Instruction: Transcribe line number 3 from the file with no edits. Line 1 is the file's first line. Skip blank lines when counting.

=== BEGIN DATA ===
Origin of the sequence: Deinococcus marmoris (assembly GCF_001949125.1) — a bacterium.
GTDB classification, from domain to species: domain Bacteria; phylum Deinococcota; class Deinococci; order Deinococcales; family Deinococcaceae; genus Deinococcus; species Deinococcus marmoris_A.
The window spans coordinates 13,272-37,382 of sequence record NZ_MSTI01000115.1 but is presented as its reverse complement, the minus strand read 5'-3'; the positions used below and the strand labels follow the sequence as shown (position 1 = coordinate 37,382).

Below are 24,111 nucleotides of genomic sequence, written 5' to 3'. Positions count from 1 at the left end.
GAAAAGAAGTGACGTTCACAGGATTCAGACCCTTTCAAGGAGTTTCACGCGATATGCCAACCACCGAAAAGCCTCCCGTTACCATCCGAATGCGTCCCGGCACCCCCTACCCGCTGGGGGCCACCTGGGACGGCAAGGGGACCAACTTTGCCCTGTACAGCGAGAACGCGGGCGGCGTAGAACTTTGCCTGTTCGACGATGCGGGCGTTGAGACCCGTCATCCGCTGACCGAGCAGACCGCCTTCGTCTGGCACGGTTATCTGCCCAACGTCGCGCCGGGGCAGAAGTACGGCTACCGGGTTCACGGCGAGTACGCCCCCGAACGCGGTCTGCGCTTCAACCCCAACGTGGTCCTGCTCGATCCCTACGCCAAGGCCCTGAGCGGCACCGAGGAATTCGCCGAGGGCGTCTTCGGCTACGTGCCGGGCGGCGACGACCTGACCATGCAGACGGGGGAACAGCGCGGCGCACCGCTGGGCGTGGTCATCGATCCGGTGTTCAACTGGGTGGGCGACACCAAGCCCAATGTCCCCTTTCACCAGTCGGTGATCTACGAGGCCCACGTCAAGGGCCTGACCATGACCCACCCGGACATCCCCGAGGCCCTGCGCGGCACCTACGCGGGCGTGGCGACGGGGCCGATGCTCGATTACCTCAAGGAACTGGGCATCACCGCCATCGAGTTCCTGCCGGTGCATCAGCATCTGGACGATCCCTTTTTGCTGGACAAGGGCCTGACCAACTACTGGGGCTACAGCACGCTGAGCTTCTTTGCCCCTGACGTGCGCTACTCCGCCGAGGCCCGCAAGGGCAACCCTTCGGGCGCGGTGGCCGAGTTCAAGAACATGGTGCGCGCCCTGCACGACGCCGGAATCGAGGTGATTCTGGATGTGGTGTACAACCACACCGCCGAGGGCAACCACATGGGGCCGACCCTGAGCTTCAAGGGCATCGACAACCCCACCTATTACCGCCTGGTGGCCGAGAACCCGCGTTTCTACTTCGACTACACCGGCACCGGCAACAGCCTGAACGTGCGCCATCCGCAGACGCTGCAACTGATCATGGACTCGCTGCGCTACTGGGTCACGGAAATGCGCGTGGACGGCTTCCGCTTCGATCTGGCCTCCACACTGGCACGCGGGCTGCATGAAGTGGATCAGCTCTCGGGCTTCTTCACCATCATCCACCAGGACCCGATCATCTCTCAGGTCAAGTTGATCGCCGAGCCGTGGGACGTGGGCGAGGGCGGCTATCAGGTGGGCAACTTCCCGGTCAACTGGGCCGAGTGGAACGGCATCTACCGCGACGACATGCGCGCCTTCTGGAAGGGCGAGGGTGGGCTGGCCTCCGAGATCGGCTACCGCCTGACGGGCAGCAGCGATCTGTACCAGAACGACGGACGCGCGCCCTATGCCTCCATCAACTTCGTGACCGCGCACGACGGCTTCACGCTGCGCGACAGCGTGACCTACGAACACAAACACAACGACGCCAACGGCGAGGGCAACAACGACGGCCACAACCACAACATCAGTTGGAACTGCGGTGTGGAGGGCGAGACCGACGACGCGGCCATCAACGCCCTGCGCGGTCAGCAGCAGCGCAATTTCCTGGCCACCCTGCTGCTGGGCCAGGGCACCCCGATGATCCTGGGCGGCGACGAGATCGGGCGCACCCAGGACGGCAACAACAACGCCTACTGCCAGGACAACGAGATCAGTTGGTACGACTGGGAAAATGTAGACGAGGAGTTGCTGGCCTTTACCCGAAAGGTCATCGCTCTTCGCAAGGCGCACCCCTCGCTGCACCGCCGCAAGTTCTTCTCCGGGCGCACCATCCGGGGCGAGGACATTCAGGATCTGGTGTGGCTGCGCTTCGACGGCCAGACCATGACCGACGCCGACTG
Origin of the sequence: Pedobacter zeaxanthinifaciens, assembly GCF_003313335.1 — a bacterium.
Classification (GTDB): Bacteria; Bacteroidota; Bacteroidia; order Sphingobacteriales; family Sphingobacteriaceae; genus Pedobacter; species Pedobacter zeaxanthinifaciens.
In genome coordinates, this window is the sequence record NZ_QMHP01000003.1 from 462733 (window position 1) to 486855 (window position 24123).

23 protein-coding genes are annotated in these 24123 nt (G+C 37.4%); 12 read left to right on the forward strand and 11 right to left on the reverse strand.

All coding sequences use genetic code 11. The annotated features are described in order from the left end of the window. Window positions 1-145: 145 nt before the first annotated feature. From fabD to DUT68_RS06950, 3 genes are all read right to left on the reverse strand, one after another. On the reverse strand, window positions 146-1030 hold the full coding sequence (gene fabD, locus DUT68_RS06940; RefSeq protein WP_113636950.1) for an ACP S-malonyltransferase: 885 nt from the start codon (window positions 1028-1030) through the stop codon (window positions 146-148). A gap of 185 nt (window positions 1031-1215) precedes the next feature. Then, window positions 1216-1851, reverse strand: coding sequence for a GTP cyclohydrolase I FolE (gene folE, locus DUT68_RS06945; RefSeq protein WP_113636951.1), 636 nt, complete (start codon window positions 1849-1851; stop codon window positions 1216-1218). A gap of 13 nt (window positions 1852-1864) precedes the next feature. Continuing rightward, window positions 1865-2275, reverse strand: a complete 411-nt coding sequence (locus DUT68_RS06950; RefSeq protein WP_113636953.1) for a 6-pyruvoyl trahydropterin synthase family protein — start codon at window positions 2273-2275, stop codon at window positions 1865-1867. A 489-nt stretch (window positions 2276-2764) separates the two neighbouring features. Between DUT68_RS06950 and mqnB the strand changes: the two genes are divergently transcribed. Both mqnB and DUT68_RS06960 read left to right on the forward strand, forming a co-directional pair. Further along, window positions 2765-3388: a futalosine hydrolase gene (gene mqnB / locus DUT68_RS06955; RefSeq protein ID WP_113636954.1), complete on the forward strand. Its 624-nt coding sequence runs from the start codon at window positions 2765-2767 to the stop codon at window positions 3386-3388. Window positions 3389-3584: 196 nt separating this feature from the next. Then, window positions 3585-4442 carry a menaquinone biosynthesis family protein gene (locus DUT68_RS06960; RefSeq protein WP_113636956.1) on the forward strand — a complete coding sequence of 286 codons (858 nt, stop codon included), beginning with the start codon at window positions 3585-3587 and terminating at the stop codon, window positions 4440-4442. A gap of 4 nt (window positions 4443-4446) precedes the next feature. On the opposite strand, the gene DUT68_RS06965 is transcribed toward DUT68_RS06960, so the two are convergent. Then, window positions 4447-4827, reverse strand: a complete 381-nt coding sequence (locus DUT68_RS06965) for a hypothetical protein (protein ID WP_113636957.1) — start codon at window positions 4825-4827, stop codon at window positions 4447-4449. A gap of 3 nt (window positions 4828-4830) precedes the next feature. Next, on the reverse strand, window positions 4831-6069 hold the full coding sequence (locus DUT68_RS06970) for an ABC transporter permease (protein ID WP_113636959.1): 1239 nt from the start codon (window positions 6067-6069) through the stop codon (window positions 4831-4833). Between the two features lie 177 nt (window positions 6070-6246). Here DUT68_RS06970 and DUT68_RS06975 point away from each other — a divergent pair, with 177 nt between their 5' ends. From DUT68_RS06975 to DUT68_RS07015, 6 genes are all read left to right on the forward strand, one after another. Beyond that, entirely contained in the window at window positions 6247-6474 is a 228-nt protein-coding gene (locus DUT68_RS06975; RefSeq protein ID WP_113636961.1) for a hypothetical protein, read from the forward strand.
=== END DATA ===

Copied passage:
The window spans coordinates 13,272-37,382 of sequence record NZ_MSTI01000115.1 but is presented as its reverse complement, the minus strand read 5'-3'; the positions used below and the strand labels follow the sequence as shown (position 1 = coordinate 37,382).